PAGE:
From JSTOR Daily:
If there’s a style that defines 2020, it has to be “cottagecore.” In March 2020, the New York Times defined it as a “budding aesthetic movement… where tropes of rural self-sufficiency converge with dainty décor to create an exceptionally twee distillation of pastoral existence.” In August, consumer-culture publication The Goods by Vox heralded cottagecore as “the aesthetic where quarantine is romantic instead of terrifying.”
Baking, one of the activities the quarantined population favored at the height of the pandemic, is a staple of cottagecore, whose Instagram hashtag features detailed depictions of home-baked goods. Moreover, the designer Lirika Matoshi’s Strawberry Dress, defined as The Dress of 2020, fully fits into the cottagecore aesthetic. A movement rooted in self-soothing through exposure to nature and land, it proved to be the antidote to the stress of the 2020 pandemic for many.
Despite its invocations of rural and pastoral landscapes, the cottagecore aesthetic is, ultimately, aspirational. While publications covering trends do point out that cottagecore is not new—some locate its origins in 2019, others in 2017—in truth, people have sought to create an escapist and aspirational paradise in the woods or fields for 2,300 years.
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Memories of Arcadia
Ancient Greece had an enduring fascination with the region of Arcadia, located in the Peloponnesus, which many ancient Greeks first dismissed as a primitive place. After all, Arcadia was far from the refined civilization of Athens. Arcadians were portrayed as hunters, gatherers, and sensualists living in an inclement landscape. In the Hellenistic age, however, Arcadia became an idea in the popular consciousness more than a geographical place.
Alexandria, founded by Alexander the Great, had become a metropolis of more than a million people. The city was filthy, polluted, and ridden with disease. Its citizens developed what we can now call nostalgia for simpler times. They turned to Arcadia, which came to represent both an untainted, yet benign countryside and the spiritual haven of a simple life.
The Sicilian-born poet Theocritus (316–260 BCE), widely credited as the inventor of pastoral poetry, gave form to this longing for a return to the simple life. He wrote many Idylls, where shepherds and shepherdesses frolicked in nature and engaged in poetic and song contests. Theocritus raised shepherds and country people above their social and cultural status: they speak sophisticatedly, and they spontaneously engage in poetry contests. The target audience for this poetry, however, was the educated urban class who wanted to escape to the countryside while preserving their own refinement: “Theocritus’ shepherds (who seem to spend more time in pleasant conversation and lively love song contests, lying lazily during the resting hour on the grass by a river or spring, under shady trees, than in tending their flocks) move in an atmosphere of peace, quiet and happiness that is far removed from the harsh reality of pastoral life in all times and places,” write the scholars J. Vara and Joanna Weatherby in Mnemosyne.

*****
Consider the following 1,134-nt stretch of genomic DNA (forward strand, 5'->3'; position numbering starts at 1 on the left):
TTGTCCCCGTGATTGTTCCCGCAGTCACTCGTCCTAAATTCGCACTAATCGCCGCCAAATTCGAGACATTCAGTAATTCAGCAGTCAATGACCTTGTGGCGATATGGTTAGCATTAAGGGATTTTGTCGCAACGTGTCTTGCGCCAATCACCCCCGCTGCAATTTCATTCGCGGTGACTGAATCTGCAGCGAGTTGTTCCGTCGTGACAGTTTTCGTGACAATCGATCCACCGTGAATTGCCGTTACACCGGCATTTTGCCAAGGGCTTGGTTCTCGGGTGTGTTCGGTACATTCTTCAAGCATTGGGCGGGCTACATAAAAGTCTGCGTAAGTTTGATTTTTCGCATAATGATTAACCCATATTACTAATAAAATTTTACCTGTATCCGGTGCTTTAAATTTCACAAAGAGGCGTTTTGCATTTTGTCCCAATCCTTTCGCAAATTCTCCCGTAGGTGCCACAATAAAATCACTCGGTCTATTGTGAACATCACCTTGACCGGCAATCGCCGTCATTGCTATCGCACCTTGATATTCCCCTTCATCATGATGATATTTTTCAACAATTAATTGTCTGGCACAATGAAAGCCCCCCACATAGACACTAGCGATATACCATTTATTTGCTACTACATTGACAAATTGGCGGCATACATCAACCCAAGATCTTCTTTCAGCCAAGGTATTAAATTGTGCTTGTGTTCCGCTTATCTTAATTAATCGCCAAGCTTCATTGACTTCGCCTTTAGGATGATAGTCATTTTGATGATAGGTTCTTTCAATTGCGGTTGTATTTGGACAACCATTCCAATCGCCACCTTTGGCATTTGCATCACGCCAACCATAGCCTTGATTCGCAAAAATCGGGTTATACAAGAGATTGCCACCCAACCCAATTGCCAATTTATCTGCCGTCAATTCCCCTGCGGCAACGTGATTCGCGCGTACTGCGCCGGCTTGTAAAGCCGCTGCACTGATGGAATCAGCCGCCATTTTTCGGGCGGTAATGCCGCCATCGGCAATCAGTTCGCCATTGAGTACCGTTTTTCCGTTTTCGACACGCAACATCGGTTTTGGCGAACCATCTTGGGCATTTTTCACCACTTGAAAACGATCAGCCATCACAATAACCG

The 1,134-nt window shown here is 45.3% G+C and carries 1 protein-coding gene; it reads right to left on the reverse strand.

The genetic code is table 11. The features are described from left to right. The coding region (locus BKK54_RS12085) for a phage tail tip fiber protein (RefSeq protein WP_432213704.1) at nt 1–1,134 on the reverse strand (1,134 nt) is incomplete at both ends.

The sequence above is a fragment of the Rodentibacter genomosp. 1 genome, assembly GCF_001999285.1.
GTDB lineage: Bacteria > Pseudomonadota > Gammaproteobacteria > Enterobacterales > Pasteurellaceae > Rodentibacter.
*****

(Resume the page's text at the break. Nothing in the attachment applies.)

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But it was in Elizabethan England that the pastoral genre really became in vogue. Shakespeare has two pastoral plays, As You Like It and A Winter’s Tale, whose source material includes the tale of Daphnis and Chloe. As You Like It contains a debate between pastoral and anti-pastoral: one character, the jester Touchstone, feels better at court, while he looks down on country people, while the shepherd Corin defends his own lifestyle. It’s actually not clear who wins the debate. What’s more, Shakespeare’s plays, including As You Like It and A Winter’s Tale, feature aristocrats play-acting being shepherds and falling in love with shepherdesses, but only marry them when they find out that said shepherdesses are abandoned royalty themselves.
Christopher Marlowe’s “The Passionate Shepherd to his Love,” is one of the best-known examples of English Renaissance pastoral poetry, with a shepherd inviting his beloved to enjoy a romp in his own version of Arcadia, a vision of eternal spring. It inspired poetic replies from other poets, from John Donne to Dorothy Parker. Quite tellingly, the most famous reply comes from sir Walter Raleigh (1554-1618), who had the shepherd’s beloved rebuke him, uttering words such as:
Thy gowns, thy shoes, thy beds of roses
Thy cap, thy kirtle, and thy posies
Soon break, soon wither, soon forgotten: In folly ripe, in reason rotten.
She points out, in other words, that the idea of Arcadia is rooted in fallacy.
Pastoral poetry, while detached and elitist in theme and style, is still marked by a sense of community, which is expressed through the form of invitation. “The invitation demonstrates that the pastoral landscape has something to offer, whether it is a rustic feast, country entertainments, or simply a homely cottage in which to rest for the night,” writes the literary scholar Kimberly Huth in Studies in Philology. Huth examines the spoken act of invitation in the context of early modern pastoral poetry, writing:
It acts as the first step in extending that community to others who may be passing through the pastoral world by offering not only a comfortable place to rest but also fellowship and belonging. The pastoral landscape is often imagined as an ideal world of respite from corruption of the court or city, but it is actually the invitation that creates the ideality of that world, which is only recognizable through interactions with other people in the landscape.
Cottagecore too has a strong community aspect, even if its invitations are mostly digital.
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